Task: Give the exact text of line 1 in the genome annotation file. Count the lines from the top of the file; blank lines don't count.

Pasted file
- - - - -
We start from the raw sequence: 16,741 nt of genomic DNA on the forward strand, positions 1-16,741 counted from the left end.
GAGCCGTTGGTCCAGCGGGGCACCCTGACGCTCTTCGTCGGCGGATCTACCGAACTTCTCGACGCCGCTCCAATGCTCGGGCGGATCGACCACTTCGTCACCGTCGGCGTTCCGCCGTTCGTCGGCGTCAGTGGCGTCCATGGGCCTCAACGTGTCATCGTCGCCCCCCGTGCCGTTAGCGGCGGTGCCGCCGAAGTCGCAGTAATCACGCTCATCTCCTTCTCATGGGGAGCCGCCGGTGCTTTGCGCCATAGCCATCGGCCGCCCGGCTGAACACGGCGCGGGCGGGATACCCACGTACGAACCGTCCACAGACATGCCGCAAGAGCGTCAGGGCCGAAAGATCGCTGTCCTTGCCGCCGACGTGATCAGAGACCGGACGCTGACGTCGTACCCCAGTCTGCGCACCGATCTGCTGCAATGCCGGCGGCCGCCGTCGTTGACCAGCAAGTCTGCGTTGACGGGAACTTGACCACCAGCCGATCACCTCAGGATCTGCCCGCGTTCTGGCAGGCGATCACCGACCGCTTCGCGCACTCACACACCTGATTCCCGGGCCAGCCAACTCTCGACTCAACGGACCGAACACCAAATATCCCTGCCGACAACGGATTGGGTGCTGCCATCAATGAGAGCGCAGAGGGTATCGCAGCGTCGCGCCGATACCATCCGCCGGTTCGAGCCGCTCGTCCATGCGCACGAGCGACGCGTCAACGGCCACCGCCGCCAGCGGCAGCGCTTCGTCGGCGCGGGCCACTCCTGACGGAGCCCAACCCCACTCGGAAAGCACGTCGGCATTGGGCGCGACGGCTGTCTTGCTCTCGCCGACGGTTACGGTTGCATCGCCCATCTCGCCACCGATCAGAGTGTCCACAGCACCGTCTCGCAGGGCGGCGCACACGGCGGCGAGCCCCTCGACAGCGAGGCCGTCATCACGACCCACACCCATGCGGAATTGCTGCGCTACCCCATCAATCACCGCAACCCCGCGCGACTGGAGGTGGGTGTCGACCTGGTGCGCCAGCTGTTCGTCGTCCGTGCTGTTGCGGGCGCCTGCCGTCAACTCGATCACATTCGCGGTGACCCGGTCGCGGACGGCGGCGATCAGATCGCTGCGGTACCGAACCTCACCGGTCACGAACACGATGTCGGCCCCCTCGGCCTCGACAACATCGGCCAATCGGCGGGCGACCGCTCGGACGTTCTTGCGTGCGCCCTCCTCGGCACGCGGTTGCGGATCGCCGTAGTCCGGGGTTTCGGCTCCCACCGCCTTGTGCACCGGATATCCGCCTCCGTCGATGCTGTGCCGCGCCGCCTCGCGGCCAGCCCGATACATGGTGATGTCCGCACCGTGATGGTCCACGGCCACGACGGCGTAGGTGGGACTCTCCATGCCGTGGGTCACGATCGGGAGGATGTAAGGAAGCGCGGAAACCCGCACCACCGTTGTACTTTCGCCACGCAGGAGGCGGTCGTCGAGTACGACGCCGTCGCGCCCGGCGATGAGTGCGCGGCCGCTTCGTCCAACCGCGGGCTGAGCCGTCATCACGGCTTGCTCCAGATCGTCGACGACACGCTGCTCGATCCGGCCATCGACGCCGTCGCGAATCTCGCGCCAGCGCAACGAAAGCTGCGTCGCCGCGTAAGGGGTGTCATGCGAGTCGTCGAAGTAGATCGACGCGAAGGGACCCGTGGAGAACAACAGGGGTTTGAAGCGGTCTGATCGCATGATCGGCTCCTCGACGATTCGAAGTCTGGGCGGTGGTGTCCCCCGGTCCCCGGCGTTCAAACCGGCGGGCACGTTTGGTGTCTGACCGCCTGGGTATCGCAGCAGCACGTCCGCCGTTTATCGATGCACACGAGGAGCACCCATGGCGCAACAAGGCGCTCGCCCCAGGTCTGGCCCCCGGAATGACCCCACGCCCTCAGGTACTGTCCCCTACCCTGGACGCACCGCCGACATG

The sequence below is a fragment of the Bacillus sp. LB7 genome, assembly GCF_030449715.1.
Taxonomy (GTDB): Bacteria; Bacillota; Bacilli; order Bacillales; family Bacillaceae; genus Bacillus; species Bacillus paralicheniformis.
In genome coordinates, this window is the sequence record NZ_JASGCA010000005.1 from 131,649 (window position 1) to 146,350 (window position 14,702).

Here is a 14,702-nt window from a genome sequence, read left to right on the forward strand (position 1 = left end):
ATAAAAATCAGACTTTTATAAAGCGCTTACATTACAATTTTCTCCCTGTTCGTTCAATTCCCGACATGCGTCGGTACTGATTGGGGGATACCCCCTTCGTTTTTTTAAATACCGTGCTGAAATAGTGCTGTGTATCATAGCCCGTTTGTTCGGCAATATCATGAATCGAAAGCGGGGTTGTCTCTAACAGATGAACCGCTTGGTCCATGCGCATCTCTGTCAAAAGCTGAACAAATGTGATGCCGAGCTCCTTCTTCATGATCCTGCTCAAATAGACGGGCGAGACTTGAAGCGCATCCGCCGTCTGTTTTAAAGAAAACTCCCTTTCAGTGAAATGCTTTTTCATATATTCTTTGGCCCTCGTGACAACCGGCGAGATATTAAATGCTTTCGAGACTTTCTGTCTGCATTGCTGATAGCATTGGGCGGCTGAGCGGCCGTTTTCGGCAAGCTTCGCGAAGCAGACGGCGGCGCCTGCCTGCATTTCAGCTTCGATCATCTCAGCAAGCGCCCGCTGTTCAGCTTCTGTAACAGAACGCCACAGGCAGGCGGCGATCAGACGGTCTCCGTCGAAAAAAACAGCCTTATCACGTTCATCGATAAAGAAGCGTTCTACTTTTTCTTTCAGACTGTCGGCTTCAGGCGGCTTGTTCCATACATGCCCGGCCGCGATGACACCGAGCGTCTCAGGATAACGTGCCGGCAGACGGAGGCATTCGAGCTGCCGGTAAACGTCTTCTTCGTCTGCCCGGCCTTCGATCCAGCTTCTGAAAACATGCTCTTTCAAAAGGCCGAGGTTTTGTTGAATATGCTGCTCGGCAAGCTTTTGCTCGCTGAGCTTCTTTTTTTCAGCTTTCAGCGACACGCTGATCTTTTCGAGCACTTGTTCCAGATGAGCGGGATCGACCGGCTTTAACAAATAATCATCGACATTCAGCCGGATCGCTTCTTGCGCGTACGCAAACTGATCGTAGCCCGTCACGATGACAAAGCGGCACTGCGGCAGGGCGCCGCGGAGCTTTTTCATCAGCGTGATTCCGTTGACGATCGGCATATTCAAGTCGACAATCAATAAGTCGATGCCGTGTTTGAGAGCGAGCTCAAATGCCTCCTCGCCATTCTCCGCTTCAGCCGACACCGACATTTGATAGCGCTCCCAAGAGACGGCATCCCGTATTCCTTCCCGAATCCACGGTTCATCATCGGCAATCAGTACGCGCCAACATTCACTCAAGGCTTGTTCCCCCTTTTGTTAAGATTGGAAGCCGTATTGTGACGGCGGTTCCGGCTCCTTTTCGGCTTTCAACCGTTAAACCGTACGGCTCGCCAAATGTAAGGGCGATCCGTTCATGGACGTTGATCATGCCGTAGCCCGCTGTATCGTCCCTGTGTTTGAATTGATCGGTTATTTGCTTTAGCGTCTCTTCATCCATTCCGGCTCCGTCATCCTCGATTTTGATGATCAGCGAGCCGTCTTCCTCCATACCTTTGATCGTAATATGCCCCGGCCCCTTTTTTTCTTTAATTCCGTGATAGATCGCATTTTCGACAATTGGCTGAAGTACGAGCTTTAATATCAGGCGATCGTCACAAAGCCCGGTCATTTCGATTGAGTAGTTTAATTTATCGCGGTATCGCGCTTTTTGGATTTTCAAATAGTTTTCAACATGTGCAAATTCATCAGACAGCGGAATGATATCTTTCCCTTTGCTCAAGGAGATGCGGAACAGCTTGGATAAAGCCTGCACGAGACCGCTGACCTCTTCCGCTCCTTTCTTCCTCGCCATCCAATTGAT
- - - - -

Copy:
We start from the raw sequence: 16,741 nt of genomic DNA on the forward strand, positions 1-16,741 counted from the left end.